UPDATE: Carlos Zambrano suspended indefinitely

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UPDATE: According to Paul Sullivan of the Chicago Tribune, the Cubs have suspended Carlos Zambrano indefinitely for his actions during Friday’s game.

“His conduct was not acceptable,” Cubs general
manager Jim Hendry said. “It has become a bit of a tired act.”

According to Carrie Muskat of MLB.com, Hendry said, “We’ll play with
24 before we tolerate that behavior.”

Wow.

Zambrano was sent home by Cubs manager Lou Piniella, who called the whole incident “embarrassing” during a post-game press conference. Speaking of embarrassing, Big Z reportedly jawed at some cameramen on the way out of the stadium, according to Sullivan. Film at 11!

Oh, and just a reminder, Zambrano is in the third year of a five-year, $91.5 million contract. Fun.

5:05 PM: Today’s starter Carlos Zambrano went nuts during the first inning of today’s Cubs-White
Sox game, after which he was removed from the game by Lou Piniella and asked to
leave the ballpark.

The details: The first batter he faced was
Juan Pierre, who doubled down the first base line. Zambrano then gave up
another double, a single and a three-run home run to Carlos Quentin,
and ended the inning behind 4-0.  Once he got back to the dugout he got
up in Derrek Lee’s face, obviously jawing at him over his failure to
field Pierre’s hit before it made it down the line.

And he might have had a point. I’m not watching the game, but those
who are say that the ball was probably playable for Lee.  But if
Zambrano had any moral high ground on that point he lost it the second
he decided to yell at rather than talk to Lee, and then when he decided
to smash the Gatorade cooler and throw water on the field.  That was
enough for Piniella, obviously, who replaced Zambrano with Tom
Gorzelanny. I’m sure we’ll be hearing more about this one after the game.

Just another day at the ballpark for Big Z.  Just another summer of
dealing with a freakin’ head case for the Chicago Cubs. 

Yordano Ventura’s remaining contract hinges on the results of his toxicology report

DETROIT, MI - SEPTEMBER 24: Yordano Ventura #30 of the Kansas City Royals pitches against the Detroit Tigers during the first inning at Comerica Park on September 24, 2016 in Detroit, Michigan. (Photo by Duane Burleson/Getty Images)
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Ken Rosenthal of FOX Sports provides an interesting window into how teams handle a player’s contract after he has died in an accident. It was reported on Sunday that Royals pitcher Yordano Ventura died in a car accident in the Dominican Republic. He had three guaranteed years at a combined $19.25 million as well as two $12 million club options with a $1 million buyout each for the 2020-21 seasons.

What happens to that money? Well, that depends on the results of a toxicology report, Rosenthal explains. If it is revealed that Ventura was driving under the influence, payment to his estate can be nullified. The Royals may still choose to pay his estate some money as a gesture of good will, but they would be under no obligation to do so. However, if Ventura’s death was accidental and not caused by his driving under the influence, then his contract remains fully guaranteed and the Royals would have to pay it towards his estate. The Royals would be reimbursed by insurance for an as yet unknown portion of that contract.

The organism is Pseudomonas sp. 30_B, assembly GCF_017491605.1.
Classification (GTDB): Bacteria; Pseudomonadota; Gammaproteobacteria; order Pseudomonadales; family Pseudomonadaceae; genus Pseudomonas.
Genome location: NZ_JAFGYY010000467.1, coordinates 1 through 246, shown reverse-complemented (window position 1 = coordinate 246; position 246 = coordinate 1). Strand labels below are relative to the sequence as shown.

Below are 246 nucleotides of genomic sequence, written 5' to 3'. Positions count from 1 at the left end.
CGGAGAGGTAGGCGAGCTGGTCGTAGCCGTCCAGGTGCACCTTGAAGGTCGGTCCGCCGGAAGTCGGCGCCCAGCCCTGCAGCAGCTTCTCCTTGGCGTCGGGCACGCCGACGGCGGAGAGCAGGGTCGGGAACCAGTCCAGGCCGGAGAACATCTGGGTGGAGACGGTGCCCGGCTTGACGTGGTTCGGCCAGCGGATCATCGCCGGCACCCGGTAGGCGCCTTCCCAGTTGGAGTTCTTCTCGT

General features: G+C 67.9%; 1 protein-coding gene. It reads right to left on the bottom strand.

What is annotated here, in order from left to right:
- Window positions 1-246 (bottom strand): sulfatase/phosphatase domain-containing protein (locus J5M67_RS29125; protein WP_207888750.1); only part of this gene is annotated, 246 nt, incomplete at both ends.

The results of the toxicology report won’t be known for another three weeks, according to Royals GM Dayton Moore. Dominican Republic authorities said that there was no alcohol found at the scene.

Ventura’s situation is different than that of Marlins pitcher Jose Fernandez, who died in a boating accident this past September. Fernandez was not under contract beyond 2016. He was also legally drunk and cocaine was found in his system after the accident. Still, it is unclear whether or not Fernandez was driving the boat. As a result, his estate will receive an accidental death payment of $1.05 million as well as $450,000 through the players’ standard benefits package, Rosenthal points out.

Spring training will be slightly shortened in 2018

SCOTTSDALE, AZ - MARCH 15:  General view of action between the Oakland Athletics and the San Francisco Giants during the spring training game at Scottsdale Stadium on March 15, 2014 in Scottsdale, Arizona. The A's defeated the Giants 8-1. (Photo by Christian Petersen/Getty Images)
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The Associated Press is reporting that the spring training schedule will be shortened by two days starting in 2018. That change comes as part of the new collective bargaining agreement, which was agreed to last month.

Specifically, the voluntary reporting date for pitchers, catchers, and injured players has been changed to 43 days before the start of the regular season, down from 45. For the rest of the players, the reporting date is 38 days before the start of the regular season, down from 40.

The change goes hand-in-hand with allowing teams 187 days, rather than 183, to complete their 162-game regular season schedule.

While just about everyone seems to be in agreement that the spring training exhibition schedule is too long, team owners are likely very hesitant to shorten that part of the spring schedule because it would cost them money. So they’re just allowing players to arrive to camp a couple of days later.